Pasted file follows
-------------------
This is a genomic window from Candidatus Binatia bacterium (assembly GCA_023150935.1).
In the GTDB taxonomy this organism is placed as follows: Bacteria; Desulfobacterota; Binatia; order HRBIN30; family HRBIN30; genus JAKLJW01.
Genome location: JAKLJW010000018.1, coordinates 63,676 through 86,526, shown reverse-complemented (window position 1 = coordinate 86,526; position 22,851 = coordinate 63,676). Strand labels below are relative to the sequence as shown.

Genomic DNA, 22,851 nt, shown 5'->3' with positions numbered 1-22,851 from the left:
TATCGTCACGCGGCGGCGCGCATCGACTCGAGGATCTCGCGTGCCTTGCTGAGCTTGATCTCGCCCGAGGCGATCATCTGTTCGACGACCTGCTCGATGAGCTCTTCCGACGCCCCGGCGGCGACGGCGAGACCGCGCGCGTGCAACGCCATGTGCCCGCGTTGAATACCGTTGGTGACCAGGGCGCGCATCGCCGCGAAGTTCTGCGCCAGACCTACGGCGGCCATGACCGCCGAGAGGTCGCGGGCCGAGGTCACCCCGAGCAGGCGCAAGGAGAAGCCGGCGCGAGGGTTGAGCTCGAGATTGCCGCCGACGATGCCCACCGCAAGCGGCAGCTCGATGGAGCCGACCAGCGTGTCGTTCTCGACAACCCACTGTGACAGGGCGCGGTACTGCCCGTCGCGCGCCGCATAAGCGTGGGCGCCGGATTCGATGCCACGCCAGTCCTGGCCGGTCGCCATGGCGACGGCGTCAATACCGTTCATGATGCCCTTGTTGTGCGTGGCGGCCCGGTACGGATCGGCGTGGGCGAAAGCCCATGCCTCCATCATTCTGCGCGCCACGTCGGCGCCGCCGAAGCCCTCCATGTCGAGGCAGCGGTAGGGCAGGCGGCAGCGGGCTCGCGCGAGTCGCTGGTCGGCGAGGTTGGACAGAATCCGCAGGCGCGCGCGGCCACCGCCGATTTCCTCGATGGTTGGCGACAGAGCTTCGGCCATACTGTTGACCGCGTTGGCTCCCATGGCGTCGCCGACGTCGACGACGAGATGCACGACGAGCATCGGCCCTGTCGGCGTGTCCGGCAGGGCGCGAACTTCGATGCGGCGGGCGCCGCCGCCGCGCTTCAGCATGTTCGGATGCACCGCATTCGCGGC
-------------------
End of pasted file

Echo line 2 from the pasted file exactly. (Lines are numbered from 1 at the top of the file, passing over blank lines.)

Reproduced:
In the GTDB taxonomy this organism is placed as follows: Bacteria; Desulfobacterota; Binatia; order HRBIN30; family HRBIN30; genus JAKLJW01.